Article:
Last week I authored a post suggesting that social scoring — determining your influence based on numbers of followers and other criteria — may have a growing impact on your personal effectiveness, your career, and how companies treat you as a customer in the future.  It seems that this development may now also be an emerging element in search engine results.

In a blog post at SEOmoz, both Bing and Google confirmed that links shared through Twitter and Facebook have a direct impact on search rankings — and that the social influence of those tweeting the links impacts the organic search results.

The blog posted excerpts an interview Danny Sullivan conducted with representatives of Google and Bing:

Danny Sullivan: If an article is retweeted or referenced much in Twitter, do you count that as a signal outside of finding any non-followed links that may naturally result from it?

Bing: We do look at the social authority of a user. We look at how many people you follow, how many follow you, and this can add a little weight to a listing in regular search results. It carries much more weight in Bing Social Search, where tweets from more authoritative people will flow to the top when best match relevancy is used.

Google: Yes, we do use it as a signal. It is used as a signal in our organic and news rankings. We also use it to enhance our news universal by marking how many people shared an article.

Danny Sullivan: Do you try to calculate the authority of someone who tweets that might be assigned to their Twitter page. Do you try to “know,” if you will, who they are?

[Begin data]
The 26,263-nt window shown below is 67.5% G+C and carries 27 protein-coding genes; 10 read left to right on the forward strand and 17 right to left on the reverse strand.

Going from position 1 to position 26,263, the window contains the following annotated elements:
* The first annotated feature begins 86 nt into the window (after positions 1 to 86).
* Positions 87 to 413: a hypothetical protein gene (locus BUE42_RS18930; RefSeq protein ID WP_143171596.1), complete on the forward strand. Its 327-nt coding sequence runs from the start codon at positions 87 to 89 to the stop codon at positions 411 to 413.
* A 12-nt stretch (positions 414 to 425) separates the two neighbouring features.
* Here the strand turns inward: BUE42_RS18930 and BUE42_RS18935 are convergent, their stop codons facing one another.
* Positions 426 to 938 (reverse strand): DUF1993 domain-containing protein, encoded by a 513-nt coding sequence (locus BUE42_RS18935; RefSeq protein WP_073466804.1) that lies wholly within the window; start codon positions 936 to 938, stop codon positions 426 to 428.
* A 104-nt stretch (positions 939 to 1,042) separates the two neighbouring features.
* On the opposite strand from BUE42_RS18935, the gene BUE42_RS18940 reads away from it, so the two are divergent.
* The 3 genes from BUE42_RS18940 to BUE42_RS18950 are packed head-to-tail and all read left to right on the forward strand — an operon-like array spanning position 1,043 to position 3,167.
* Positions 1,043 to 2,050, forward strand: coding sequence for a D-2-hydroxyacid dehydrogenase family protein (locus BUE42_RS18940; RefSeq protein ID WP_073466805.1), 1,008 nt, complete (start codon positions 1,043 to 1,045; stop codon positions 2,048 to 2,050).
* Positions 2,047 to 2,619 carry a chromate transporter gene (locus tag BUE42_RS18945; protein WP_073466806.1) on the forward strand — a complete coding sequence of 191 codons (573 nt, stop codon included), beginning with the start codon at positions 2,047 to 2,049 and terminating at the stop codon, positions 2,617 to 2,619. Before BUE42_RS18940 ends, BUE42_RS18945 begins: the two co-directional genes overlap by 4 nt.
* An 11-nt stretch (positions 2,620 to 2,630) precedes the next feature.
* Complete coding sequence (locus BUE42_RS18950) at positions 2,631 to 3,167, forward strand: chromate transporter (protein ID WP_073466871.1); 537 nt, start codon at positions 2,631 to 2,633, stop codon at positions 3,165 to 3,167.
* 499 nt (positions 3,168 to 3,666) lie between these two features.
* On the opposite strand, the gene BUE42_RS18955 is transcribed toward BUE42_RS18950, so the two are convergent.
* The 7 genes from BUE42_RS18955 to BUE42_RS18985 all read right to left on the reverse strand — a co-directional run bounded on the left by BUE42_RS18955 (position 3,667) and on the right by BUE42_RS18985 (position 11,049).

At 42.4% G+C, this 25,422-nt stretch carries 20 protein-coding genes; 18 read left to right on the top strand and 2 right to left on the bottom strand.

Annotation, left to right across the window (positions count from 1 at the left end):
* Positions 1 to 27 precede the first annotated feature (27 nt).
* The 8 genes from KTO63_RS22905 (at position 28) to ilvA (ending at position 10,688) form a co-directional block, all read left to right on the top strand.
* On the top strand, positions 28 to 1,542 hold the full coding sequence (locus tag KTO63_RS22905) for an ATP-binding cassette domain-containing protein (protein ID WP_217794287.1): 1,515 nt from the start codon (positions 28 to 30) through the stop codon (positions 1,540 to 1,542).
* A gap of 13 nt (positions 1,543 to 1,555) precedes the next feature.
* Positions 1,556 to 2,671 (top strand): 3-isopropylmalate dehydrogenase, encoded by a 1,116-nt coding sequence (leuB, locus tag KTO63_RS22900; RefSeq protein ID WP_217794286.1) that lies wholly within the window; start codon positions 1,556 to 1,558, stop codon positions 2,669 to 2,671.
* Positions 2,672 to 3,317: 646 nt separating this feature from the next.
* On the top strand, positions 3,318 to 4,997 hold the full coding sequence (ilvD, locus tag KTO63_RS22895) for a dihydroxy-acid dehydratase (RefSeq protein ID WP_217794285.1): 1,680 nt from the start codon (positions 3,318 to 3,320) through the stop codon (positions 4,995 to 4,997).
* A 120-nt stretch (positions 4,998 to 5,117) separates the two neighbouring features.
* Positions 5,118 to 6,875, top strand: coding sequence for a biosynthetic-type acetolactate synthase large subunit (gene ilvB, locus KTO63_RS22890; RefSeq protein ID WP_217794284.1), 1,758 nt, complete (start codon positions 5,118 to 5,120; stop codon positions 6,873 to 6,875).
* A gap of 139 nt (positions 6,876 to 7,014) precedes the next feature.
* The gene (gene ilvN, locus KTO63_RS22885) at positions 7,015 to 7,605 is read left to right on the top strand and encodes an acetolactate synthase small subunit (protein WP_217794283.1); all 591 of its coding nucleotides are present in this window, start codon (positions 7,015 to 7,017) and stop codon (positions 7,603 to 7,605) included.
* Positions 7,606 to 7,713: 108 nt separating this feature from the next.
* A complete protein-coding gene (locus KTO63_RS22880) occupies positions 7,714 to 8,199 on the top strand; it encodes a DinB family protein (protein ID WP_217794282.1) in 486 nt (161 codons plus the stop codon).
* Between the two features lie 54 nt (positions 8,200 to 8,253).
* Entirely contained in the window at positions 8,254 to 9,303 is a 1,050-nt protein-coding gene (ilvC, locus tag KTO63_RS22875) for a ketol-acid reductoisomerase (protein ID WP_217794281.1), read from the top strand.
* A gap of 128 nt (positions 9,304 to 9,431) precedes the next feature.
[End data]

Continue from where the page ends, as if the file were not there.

Bing: Yes. We do calculate the authority of someone who tweets. For known public figures or publishers, we do associate them with who they are.

Google: Yes we do compute and use author quality. We don’t know who anyone is in real life :-)

Danny Sullivan: Do you calculate whether a link should carry more weight depending on the person who tweets it?

Bing: Yes.

Google:Yes we do use this as a signal, especially in the “Top links” section [of Google Realtime Search]. Author authority is independent of PageRank, but it is currently only used in limited situations in ordinary web search.

This is a substantive revelation and another indication that marketing professionals must take Klout and these other social scoring systems seriously — no matter what your personal bias may be.

This new information is going to create a ripple through all content marketing strategies.  It is no longer enough to create targeted content rich in keywords to attract the attention of search bots. The information’s presence on the social web — and the influence of those who notice it — is going to be a factor in your web traffic.

Do you think it is fair and/or wise to have people with large numbers of followers acting as a de facto filter to what you read?

Doesn’t this just invite more abuse and corruption?  Let’s say a group of of individuals with high social scores get together and decide to monetize their power. They could offer a paid service to “tweet” out product information and news in a way that could conceivably influence search engine results. The implications of this are vast.

In our free society, where corruption can occur, corruption will occur.  These developments make me nervous. How about you?

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